During a recent workshop, a teacher talked about how despite her best efforts, students weren’t interested in participating in classroom discussions.
“They just didn’t want to share,” she explained. “The silence was deafening.”
I told her that I had experienced a similar challenge when I led tours at Angel Island State Park in California. The park rangers taught me that the key to lively discourse was starting out by asking questions that everyone could answer, then after everyone was warmed up, try getting into questions that required more thinking.
“That actually might work,” the teacher said. Then, after a momentary pause, she followed up with “What else did the park rangers teach you?”
Classroom teachers can learn a great deal from the educational approaches used in our nation’s public lands. One program, Teacher Ranger Teacher (TRT), was created specifically to forge stronger links between students and national parks by giving their teachers access to training and resources provided by the National Park Service.
The benefits of these partnerships go both ways. Parks make inroads into communities that may not be likely to visit, and they gain a teacher’s perspective on their educational programming. The teachers walk away with new resources for their classrooms, graduate credits, a stipend, and a better understanding of how to teach like a ranger.
While informal learning in a national park might seem like a dramatic departure from brick-and-mortar education, my TRT program helped me realize just how much classroom teachers can benefit from integrating methods used by park rangers to facilitate learning experiences for the people who visit them every year.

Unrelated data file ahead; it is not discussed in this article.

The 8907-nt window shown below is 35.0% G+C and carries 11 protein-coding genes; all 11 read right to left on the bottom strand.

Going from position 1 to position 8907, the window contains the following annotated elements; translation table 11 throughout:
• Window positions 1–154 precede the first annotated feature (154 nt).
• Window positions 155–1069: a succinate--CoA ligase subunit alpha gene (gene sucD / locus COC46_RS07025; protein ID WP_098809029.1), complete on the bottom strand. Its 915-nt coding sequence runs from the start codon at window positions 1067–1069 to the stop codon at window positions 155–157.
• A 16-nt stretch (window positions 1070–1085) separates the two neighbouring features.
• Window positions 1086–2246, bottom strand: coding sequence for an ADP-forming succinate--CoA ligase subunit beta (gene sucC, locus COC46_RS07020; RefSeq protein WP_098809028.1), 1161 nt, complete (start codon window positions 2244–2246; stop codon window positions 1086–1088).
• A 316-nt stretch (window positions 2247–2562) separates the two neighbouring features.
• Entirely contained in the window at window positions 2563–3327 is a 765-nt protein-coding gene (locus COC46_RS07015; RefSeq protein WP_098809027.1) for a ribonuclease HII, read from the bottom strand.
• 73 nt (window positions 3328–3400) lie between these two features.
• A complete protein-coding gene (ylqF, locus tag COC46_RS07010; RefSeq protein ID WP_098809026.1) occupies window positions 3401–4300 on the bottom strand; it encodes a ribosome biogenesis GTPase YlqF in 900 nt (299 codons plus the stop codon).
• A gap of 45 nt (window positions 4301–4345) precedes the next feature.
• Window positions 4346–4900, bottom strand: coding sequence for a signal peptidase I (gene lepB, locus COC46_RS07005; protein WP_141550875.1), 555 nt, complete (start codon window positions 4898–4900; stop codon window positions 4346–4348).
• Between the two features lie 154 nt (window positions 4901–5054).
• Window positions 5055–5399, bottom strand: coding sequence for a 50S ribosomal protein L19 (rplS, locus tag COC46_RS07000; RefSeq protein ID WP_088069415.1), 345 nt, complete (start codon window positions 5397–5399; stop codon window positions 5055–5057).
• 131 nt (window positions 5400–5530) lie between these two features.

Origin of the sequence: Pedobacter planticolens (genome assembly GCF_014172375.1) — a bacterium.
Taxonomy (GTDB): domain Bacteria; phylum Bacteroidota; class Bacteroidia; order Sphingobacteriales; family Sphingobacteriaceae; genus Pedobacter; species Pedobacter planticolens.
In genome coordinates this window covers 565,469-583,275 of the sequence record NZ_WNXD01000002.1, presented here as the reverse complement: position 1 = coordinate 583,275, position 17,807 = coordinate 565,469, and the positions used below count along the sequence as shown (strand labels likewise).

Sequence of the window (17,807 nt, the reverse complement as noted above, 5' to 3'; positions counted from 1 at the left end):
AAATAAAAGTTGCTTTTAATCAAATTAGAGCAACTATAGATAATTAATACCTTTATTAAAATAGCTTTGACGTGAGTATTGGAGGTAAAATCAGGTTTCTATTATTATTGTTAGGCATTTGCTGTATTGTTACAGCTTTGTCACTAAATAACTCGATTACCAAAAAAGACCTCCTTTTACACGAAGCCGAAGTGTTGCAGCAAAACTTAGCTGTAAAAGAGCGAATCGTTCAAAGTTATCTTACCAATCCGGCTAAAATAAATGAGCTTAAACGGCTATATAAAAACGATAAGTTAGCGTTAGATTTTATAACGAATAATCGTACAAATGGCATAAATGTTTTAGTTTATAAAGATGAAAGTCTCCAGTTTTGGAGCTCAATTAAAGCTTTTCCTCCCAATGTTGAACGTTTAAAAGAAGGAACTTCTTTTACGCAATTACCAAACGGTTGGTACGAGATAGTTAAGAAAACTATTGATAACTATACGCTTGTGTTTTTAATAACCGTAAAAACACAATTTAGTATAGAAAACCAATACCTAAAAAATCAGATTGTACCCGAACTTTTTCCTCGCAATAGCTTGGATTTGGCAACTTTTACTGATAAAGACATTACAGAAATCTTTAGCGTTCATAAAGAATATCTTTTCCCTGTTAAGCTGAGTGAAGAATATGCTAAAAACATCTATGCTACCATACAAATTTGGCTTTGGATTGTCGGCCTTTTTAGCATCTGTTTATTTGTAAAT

4 Key Strategies I Took From My Experience
1. Create an audience-centered experience. A ranger never knows who will be joining them on any given day, so programs are influenced by the knowledge, interests, and participation of their group. While the learning goals remain constant, the way the lesson is taught varies from group to group. This results in an individualized experience where interests and questions guide learning.
In the classroom: Lessons, activities, and projects should always be designed with students at the center. What interests do your students share, and can these be leveraged? If you’re looking to teach your students about identifying themes in a story, can you model this with a popular movie, graphic novel, or television show? Got a classroom full of budding Jedi? Maybe Star Wars is a way to engage students in thinking about literary themes such as the perils of reliance on technology or the power of collaboration.
Occasionally, rangers make use of teachable moments that occur along the way, like chance encounters with animals. Planning connections between students and curriculum is important, but teachable moments occur spontaneously. If you’re teaching about ancient cultures, like those in China or Greece, you might discover students who have traveled to those locations or have family who live there who could play the roles of a guest speaker or outside expert. Be open to their inclusion!